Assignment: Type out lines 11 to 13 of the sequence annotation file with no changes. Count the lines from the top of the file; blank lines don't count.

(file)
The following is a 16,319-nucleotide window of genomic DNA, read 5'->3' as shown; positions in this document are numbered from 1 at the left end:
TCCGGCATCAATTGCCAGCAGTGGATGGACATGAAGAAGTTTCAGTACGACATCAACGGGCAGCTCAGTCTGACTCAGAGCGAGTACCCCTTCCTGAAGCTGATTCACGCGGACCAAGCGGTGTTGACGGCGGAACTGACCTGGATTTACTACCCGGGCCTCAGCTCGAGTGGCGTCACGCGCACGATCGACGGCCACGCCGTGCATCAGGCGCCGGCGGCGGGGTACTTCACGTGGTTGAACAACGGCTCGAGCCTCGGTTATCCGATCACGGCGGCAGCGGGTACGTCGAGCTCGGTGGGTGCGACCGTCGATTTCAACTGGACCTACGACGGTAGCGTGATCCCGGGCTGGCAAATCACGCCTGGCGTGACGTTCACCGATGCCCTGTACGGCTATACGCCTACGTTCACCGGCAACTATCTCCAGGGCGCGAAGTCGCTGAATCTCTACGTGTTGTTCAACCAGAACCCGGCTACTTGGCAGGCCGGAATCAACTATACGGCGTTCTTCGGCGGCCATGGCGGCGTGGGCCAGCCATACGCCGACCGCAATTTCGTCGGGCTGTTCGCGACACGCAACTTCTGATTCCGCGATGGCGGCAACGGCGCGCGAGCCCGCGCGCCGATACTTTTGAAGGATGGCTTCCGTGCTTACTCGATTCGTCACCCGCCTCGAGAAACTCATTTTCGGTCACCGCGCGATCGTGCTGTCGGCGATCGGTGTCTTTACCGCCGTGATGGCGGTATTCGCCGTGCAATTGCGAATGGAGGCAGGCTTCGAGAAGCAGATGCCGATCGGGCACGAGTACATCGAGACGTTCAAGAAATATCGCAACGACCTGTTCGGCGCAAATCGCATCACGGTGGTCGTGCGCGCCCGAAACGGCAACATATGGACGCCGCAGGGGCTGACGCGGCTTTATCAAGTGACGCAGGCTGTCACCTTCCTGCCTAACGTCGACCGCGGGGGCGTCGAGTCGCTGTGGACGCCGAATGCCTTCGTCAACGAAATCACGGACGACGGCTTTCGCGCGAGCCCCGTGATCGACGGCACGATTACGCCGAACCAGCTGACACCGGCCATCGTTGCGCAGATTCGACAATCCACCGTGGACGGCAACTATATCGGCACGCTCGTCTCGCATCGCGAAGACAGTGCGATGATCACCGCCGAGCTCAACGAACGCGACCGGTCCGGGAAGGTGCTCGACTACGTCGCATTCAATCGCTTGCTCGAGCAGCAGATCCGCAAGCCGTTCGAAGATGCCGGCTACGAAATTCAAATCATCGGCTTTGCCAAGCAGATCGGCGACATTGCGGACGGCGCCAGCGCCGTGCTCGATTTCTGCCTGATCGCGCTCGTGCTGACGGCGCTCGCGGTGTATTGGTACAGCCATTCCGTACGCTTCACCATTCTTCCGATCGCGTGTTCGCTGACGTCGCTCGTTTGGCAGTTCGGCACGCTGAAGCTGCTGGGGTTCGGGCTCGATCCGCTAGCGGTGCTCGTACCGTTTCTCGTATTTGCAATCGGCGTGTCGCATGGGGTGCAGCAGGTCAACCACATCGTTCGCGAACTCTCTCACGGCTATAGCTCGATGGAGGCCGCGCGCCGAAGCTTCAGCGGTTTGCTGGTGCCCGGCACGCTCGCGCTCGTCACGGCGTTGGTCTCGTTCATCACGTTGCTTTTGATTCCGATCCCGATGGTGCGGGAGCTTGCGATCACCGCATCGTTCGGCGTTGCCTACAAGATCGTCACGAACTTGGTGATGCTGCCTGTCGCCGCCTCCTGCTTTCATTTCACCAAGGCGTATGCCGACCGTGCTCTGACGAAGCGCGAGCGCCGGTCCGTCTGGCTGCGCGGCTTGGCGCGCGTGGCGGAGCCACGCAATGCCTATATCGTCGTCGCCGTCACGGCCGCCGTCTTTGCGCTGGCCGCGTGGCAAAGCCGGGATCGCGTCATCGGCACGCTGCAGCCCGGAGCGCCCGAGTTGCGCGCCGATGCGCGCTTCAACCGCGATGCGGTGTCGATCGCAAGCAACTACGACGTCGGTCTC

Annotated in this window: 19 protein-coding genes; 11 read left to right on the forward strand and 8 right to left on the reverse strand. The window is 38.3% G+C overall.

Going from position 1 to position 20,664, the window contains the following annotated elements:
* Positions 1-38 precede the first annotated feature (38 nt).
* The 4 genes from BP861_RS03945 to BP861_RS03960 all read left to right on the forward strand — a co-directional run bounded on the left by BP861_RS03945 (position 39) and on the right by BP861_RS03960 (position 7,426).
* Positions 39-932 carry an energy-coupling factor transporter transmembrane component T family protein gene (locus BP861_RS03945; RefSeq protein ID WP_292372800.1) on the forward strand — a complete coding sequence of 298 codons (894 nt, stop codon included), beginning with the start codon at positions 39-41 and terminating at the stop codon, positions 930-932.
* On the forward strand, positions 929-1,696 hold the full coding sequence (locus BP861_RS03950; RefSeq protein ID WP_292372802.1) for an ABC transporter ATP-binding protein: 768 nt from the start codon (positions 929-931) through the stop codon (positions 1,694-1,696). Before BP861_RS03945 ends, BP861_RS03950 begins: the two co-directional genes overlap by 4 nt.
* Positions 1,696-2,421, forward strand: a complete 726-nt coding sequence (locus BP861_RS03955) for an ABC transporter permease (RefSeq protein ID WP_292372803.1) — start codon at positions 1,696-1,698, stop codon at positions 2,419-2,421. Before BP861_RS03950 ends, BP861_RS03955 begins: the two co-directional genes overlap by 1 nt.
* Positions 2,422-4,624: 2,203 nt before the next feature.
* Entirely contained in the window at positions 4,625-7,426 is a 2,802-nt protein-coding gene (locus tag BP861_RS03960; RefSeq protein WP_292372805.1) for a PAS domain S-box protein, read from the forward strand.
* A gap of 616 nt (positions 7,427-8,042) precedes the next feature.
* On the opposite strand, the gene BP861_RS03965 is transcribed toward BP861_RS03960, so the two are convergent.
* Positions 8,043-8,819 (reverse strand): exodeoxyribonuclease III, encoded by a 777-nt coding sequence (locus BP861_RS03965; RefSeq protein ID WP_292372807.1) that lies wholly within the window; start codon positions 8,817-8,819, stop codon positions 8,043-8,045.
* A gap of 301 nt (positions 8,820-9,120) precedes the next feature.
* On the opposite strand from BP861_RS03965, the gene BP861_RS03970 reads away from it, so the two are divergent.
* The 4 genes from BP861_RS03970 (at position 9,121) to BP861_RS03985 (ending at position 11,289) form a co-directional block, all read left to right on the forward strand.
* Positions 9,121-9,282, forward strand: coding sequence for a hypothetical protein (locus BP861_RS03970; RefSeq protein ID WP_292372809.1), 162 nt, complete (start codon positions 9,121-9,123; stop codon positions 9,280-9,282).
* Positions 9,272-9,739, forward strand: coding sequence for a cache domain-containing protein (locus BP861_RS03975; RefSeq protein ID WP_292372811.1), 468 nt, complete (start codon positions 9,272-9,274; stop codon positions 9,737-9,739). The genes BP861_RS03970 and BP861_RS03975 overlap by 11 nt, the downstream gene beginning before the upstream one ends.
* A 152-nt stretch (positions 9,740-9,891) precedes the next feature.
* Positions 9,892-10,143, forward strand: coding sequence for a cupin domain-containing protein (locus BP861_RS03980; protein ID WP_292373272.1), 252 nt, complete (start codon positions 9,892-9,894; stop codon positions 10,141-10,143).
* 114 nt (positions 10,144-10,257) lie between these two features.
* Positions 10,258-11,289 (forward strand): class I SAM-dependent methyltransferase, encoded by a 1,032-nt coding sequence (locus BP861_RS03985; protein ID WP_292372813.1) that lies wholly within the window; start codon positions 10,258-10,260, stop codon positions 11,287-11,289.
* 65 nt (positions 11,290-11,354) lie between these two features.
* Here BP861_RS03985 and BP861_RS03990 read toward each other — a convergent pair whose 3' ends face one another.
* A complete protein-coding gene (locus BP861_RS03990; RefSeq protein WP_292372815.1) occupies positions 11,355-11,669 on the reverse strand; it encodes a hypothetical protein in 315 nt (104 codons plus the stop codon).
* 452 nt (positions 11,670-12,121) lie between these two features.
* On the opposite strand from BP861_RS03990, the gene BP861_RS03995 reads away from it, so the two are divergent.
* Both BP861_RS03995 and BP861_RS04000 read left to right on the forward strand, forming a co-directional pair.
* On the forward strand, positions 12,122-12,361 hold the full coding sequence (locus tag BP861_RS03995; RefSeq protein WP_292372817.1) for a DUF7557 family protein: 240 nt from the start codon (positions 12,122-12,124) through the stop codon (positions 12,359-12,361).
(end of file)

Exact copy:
* Entirely contained in the window at positions 4,625-7,426 is a 2,802-nt protein-coding gene (locus tag BP861_RS03960; RefSeq protein WP_292372805.1) for a PAS domain S-box protein, read from the forward strand.
* A gap of 616 nt (positions 7,427-8,042) precedes the next feature.
* On the opposite strand, the gene BP861_RS03965 is transcribed toward BP861_RS03960, so the two are convergent.